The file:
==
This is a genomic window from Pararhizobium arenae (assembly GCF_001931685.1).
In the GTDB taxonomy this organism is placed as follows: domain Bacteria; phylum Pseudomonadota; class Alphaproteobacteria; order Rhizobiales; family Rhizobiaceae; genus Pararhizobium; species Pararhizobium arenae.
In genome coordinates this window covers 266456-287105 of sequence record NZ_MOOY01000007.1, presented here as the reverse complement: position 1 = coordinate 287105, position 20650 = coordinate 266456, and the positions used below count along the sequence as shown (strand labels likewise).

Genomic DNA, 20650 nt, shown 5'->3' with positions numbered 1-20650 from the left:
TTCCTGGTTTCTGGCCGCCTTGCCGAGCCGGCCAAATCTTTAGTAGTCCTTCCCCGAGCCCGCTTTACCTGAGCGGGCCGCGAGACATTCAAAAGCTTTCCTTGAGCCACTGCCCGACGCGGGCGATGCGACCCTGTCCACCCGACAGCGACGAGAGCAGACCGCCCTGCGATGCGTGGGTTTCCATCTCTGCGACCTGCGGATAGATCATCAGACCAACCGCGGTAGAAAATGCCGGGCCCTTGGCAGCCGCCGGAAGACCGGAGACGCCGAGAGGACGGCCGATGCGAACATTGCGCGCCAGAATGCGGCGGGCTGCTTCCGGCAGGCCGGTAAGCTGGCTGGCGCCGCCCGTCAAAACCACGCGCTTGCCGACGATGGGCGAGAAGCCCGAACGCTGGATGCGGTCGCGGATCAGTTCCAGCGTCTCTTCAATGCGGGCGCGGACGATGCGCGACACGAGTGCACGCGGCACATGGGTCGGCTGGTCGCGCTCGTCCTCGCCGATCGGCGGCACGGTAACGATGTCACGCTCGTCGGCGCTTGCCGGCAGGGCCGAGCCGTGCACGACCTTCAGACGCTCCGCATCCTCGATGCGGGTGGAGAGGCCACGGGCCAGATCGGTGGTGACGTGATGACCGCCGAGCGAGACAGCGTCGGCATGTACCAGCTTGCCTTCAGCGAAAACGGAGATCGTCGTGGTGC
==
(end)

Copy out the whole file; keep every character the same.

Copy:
This is a genomic window from Pararhizobium arenae (assembly GCF_001931685.1).
In the GTDB taxonomy this organism is placed as follows: domain Bacteria; phylum Pseudomonadota; class Alphaproteobacteria; order Rhizobiales; family Rhizobiaceae; genus Pararhizobium; species Pararhizobium arenae.
In genome coordinates this window covers 266456-287105 of sequence record NZ_MOOY01000007.1, presented here as the reverse complement: position 1 = coordinate 287105, position 20650 = coordinate 266456, and the positions used below count along the sequence as shown (strand labels likewise).

Genomic DNA, 20650 nt, shown 5'->3' with positions numbered 1-20650 from the left:
TTCCTGGTTTCTGGCCGCCTTGCCGAGCCGGCCAAATCTTTAGTAGTCCTTCCCCGAGCCCGCTTTACCTGAGCGGGCCGCGAGACATTCAAAAGCTTTCCTTGAGCCACTGCCCGACGCGGGCGATGCGACCCTGTCCACCCGACAGCGACGAGAGCAGACCGCCCTGCGATGCGTGGGTTTCCATCTCTGCGACCTGCGGATAGATCATCAGACCAACCGCGGTAGAAAATGCCGGGCCCTTGGCAGCCGCCGGAAGACCGGAGACGCCGAGAGGACGGCCGATGCGAACATTGCGCGCCAGAATGCGGCGGGCTGCTTCCGGCAGGCCGGTAAGCTGGCTGGCGCCGCCCGTCAAAACCACGCGCTTGCCGACGATGGGCGAGAAGCCCGAACGCTGGATGCGGTCGCGGATCAGTTCCAGCGTCTCTTCAATGCGGGCGCGGACGATGCGCGACACGAGTGCACGCGGCACATGGGTCGGCTGGTCGCGCTCGTCCTCGCCGATCGGCGGCACGGTAACGATGTCACGCTCGTCGGCGCTTGCCGGCAGGGCCGAGCCGTGCACGACCTTCAGACGCTCCGCATCCTCGATGCGGGTGGAGAGGCCACGGGCCAGATCGGTGGTGACGTGATGACCGCCGAGCGAGACAGCGTCGGCATGTACCAGCTTGCCTTCAGCGAAAACGGAGATCGTCGTGGTGC